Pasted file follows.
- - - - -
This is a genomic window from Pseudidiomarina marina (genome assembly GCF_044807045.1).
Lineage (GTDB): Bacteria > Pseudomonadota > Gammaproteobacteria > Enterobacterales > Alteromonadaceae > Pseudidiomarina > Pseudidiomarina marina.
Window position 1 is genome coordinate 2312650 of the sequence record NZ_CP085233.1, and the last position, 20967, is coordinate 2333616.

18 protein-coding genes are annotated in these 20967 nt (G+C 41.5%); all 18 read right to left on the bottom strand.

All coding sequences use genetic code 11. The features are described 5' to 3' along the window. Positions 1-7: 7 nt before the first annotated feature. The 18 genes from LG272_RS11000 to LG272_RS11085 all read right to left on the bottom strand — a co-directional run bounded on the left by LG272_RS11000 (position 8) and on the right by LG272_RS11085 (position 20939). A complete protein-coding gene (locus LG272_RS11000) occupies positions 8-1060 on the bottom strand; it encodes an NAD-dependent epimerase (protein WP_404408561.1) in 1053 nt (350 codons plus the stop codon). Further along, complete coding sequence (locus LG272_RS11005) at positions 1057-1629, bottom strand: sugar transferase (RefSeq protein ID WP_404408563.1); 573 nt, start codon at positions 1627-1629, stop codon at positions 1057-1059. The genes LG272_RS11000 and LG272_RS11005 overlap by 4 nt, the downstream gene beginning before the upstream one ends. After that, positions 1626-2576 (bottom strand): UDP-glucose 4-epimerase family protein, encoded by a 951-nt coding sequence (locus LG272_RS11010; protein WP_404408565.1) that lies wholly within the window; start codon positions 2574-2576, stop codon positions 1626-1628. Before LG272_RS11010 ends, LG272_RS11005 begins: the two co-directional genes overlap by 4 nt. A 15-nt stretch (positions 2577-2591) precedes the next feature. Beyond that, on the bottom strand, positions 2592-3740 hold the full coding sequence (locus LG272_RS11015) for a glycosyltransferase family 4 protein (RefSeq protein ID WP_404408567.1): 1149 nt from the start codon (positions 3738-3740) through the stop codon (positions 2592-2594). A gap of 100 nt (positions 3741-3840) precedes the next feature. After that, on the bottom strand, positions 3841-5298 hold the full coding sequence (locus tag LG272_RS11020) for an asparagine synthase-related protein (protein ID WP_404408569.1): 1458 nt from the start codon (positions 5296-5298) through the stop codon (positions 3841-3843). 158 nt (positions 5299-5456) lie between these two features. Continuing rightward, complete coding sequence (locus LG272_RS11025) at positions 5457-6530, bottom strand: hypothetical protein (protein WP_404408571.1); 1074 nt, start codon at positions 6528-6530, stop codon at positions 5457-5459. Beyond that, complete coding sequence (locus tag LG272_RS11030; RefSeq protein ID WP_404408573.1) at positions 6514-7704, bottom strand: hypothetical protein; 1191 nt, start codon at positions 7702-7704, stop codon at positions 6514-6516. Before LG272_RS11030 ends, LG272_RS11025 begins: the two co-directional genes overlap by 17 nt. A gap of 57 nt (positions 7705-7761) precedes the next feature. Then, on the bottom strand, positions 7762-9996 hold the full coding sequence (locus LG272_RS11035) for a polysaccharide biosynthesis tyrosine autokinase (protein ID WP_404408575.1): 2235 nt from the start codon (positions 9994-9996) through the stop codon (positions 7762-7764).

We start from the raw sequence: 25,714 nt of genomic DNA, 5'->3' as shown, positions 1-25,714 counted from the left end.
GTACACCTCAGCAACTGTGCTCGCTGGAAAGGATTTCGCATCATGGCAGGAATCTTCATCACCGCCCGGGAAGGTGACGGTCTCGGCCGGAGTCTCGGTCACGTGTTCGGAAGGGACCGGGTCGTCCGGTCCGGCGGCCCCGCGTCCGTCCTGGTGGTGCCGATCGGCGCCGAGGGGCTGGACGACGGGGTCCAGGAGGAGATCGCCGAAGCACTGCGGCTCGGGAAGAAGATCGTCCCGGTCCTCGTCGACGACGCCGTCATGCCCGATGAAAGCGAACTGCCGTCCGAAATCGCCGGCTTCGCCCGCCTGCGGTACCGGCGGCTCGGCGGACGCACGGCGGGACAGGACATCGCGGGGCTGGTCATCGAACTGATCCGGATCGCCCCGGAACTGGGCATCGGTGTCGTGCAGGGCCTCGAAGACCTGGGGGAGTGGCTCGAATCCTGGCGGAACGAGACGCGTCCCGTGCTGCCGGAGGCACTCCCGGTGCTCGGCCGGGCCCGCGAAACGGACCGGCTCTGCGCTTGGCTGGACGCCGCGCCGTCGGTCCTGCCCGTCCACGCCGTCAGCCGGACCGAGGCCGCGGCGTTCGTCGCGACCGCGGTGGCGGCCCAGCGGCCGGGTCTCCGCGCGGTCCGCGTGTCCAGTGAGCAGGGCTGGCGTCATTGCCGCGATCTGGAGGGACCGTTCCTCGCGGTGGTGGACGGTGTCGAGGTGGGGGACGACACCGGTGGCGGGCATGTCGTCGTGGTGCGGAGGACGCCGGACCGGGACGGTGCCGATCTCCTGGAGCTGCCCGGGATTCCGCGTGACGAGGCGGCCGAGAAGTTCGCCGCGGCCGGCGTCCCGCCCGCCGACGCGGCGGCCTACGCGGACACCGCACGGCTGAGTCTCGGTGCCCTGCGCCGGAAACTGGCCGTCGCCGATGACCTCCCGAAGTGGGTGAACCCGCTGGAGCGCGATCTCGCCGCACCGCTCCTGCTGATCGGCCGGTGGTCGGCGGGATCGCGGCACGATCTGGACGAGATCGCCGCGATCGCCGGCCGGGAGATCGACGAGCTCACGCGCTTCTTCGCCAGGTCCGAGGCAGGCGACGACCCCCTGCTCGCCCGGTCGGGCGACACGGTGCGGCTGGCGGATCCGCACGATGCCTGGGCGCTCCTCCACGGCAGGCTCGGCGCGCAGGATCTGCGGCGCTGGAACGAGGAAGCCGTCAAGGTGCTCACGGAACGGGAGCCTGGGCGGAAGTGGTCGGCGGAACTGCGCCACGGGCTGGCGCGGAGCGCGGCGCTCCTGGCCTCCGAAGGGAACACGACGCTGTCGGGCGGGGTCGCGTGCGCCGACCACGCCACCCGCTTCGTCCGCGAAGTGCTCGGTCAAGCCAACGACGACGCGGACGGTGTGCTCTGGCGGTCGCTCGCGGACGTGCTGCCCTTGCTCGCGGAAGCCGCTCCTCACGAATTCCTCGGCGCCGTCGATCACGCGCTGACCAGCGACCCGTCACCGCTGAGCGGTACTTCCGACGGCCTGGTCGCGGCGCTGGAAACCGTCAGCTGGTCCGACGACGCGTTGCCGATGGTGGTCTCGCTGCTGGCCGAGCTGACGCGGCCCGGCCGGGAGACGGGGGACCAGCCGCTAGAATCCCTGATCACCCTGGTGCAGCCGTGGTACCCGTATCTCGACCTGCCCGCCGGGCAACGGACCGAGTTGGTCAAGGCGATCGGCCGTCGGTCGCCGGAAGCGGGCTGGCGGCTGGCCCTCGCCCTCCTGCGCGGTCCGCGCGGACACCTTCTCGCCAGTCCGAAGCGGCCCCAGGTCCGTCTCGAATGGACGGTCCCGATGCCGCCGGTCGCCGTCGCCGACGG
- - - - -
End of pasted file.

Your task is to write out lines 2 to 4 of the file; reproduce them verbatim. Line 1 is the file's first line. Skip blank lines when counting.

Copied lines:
Lineage (GTDB): Bacteria > Pseudomonadota > Gammaproteobacteria > Enterobacterales > Alteromonadaceae > Pseudidiomarina > Pseudidiomarina marina.
Window position 1 is genome coordinate 2312650 of the sequence record NZ_CP085233.1, and the last position, 20967, is coordinate 2333616.

18 protein-coding genes are annotated in these 20967 nt (G+C 41.5%); all 18 read right to left on the bottom strand.